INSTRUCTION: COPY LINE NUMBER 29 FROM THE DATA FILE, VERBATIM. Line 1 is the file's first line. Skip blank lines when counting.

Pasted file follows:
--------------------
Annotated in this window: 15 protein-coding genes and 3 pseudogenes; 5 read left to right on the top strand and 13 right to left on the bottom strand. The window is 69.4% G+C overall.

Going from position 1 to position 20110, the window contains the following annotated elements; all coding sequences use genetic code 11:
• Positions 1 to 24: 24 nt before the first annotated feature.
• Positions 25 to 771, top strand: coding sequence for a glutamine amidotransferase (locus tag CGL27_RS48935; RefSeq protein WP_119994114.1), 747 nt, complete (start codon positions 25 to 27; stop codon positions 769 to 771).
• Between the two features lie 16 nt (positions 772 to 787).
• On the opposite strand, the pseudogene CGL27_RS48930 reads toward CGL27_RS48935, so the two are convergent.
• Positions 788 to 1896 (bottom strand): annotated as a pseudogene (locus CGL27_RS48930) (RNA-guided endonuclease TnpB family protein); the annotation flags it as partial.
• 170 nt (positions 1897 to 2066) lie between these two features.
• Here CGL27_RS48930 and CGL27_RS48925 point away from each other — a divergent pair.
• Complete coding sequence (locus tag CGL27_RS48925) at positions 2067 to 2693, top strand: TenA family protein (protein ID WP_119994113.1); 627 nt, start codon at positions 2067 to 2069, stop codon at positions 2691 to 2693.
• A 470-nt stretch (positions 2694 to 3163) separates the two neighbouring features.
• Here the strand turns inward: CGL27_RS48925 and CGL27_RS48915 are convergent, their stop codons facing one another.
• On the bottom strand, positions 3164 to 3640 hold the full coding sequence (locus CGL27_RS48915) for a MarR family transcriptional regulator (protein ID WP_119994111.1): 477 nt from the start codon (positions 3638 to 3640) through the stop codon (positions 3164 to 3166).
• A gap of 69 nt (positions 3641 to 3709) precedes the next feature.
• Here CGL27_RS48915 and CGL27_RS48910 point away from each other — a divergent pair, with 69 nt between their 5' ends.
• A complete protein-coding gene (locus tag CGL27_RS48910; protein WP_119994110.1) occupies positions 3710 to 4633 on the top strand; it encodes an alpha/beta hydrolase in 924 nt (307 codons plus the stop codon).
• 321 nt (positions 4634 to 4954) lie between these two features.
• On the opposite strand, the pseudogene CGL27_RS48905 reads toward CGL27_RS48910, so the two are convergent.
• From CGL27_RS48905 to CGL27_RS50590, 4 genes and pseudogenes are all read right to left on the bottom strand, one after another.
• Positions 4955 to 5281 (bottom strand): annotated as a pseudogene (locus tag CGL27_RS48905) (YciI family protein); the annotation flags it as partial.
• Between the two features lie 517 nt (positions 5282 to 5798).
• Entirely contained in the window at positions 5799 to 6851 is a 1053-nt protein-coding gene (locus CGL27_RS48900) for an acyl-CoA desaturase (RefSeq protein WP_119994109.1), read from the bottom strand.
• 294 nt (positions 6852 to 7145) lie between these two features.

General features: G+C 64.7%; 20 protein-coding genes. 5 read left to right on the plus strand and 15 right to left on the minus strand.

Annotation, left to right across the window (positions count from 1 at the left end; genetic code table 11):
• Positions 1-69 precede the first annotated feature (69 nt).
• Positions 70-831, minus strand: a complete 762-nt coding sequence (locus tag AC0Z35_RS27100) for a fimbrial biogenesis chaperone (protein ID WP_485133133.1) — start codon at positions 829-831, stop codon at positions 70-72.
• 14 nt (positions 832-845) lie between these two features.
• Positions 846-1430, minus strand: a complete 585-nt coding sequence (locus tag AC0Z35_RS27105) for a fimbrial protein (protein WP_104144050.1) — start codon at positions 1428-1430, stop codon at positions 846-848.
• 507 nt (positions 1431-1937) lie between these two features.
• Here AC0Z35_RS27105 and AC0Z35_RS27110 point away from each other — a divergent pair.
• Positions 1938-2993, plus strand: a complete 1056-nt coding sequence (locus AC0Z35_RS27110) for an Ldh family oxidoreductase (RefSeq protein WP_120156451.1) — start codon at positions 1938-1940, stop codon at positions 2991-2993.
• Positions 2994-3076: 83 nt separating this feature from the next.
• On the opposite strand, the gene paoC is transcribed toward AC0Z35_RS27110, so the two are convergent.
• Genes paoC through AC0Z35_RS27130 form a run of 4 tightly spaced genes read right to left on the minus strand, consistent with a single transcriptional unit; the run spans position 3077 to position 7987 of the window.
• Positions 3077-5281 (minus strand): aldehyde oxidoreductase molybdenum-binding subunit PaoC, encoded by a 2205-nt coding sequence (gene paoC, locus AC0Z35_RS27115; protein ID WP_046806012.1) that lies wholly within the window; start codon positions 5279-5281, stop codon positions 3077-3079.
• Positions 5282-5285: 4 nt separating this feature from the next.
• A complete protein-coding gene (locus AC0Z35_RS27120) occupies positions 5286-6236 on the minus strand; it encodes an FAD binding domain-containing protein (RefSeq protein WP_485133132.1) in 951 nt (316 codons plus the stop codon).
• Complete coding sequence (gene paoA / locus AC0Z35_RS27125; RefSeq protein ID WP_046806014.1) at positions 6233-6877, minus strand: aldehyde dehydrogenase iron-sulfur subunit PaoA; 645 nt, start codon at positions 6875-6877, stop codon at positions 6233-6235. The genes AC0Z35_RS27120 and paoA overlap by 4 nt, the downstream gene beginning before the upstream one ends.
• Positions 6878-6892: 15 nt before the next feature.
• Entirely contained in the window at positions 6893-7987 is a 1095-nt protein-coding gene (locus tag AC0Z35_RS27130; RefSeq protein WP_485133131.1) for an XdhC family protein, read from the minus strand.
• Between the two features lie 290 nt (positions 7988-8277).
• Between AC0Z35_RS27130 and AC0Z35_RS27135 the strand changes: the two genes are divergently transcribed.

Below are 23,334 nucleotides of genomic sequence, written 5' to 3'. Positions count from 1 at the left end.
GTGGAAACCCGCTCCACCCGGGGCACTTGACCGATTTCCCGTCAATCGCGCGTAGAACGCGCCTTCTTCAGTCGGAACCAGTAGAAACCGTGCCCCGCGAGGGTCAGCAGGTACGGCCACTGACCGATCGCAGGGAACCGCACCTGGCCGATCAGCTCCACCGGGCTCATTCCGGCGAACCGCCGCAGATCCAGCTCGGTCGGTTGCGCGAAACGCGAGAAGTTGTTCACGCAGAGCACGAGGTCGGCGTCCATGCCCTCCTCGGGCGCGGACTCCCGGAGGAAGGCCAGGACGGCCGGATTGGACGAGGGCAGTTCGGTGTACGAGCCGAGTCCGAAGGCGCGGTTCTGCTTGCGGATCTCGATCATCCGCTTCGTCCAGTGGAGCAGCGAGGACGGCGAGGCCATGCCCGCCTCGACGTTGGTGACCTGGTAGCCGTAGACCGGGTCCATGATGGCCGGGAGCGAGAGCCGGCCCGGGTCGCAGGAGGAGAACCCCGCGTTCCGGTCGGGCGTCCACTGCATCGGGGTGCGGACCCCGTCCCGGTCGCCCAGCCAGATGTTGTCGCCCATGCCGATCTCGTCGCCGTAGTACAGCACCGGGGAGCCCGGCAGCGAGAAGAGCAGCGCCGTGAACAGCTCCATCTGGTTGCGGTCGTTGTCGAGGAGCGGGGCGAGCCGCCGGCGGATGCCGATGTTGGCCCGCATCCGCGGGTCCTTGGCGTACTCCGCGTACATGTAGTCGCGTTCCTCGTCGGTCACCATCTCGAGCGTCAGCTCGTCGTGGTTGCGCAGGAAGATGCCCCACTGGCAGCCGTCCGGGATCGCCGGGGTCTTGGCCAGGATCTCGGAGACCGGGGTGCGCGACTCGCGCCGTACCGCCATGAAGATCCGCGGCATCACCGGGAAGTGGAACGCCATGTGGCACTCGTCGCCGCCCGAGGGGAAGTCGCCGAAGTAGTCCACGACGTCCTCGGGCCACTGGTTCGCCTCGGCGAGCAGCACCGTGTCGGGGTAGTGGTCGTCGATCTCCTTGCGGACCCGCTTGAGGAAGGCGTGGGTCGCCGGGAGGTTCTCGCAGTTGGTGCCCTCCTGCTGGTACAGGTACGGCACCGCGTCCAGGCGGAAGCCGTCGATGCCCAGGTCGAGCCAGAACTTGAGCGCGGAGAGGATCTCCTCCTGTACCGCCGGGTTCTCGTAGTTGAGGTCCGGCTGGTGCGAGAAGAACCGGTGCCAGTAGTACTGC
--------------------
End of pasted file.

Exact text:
• Positions 846-1430, minus strand: a complete 585-nt coding sequence (locus tag AC0Z35_RS27105) for a fimbrial protein (protein WP_104144050.1) — start codon at positions 1428-1430, stop codon at positions 846-848.